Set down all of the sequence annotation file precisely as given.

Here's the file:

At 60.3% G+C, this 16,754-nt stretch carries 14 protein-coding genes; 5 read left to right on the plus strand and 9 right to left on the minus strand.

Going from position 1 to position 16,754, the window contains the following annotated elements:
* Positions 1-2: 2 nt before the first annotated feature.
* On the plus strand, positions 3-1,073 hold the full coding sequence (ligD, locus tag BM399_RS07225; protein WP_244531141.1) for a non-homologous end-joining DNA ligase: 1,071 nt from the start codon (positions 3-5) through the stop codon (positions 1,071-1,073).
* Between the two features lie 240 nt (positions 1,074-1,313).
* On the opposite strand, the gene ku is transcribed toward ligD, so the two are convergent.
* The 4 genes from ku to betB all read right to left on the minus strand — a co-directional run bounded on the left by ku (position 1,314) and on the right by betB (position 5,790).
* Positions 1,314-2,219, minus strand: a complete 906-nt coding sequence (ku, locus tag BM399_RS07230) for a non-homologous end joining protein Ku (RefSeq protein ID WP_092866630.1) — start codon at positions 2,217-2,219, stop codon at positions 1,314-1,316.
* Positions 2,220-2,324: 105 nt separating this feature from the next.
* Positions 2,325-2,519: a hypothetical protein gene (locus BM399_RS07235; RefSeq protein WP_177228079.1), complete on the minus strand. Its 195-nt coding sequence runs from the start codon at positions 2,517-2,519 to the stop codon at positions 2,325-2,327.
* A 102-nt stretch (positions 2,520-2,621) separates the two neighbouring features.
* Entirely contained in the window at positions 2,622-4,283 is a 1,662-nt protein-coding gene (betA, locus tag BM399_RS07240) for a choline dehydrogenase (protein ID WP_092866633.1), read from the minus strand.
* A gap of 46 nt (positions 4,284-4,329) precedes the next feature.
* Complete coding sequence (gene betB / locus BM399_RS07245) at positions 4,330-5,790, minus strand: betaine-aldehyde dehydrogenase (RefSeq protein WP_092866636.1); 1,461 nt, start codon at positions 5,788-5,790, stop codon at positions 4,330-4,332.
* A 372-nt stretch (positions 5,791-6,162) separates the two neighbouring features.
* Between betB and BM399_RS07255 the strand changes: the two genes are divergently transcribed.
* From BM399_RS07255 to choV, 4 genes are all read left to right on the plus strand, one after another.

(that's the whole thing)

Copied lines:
At 60.3% G+C, this 16,754-nt stretch carries 14 protein-coding genes; 5 read left to right on the plus strand and 9 right to left on the minus strand.

Going from position 1 to position 16,754, the window contains the following annotated elements:
* Positions 1-2: 2 nt before the first annotated feature.
* On the plus strand, positions 3-1,073 hold the full coding sequence (ligD, locus tag BM399_RS07225; protein WP_244531141.1) for a non-homologous end-joining DNA ligase: 1,071 nt from the start codon (positions 3-5) through the stop codon (positions 1,071-1,073).
* Between the two features lie 240 nt (positions 1,074-1,313).
* On the opposite strand, the gene ku is transcribed toward ligD, so the two are convergent.
* The 4 genes from ku to betB all read right to left on the minus strand — a co-directional run bounded on the left by ku (position 1,314) and on the right by betB (position 5,790).
* Positions 1,314-2,219, minus strand: a complete 906-nt coding sequence (ku, locus tag BM399_RS07230) for a non-homologous end joining protein Ku (RefSeq protein ID WP_092866630.1) — start codon at positions 2,217-2,219, stop codon at positions 1,314-1,316.
* Positions 2,220-2,324: 105 nt separating this feature from the next.
* Positions 2,325-2,519: a hypothetical protein gene (locus BM399_RS07235; RefSeq protein WP_177228079.1), complete on the minus strand. Its 195-nt coding sequence runs from the start codon at positions 2,517-2,519 to the stop codon at positions 2,325-2,327.
* A 102-nt stretch (positions 2,520-2,621) separates the two neighbouring features.
* Entirely contained in the window at positions 2,622-4,283 is a 1,662-nt protein-coding gene (betA, locus tag BM399_RS07240) for a choline dehydrogenase (protein ID WP_092866633.1), read from the minus strand.
* A gap of 46 nt (positions 4,284-4,329) precedes the next feature.
* Complete coding sequence (gene betB / locus BM399_RS07245) at positions 4,330-5,790, minus strand: betaine-aldehyde dehydrogenase (RefSeq protein WP_092866636.1); 1,461 nt, start codon at positions 5,788-5,790, stop codon at positions 4,330-4,332.
* A 372-nt stretch (positions 5,791-6,162) separates the two neighbouring features.
* Between betB and BM399_RS07255 the strand changes: the two genes are divergently transcribed.
* From BM399_RS07255 to choV, 4 genes are all read left to right on the plus strand, one after another.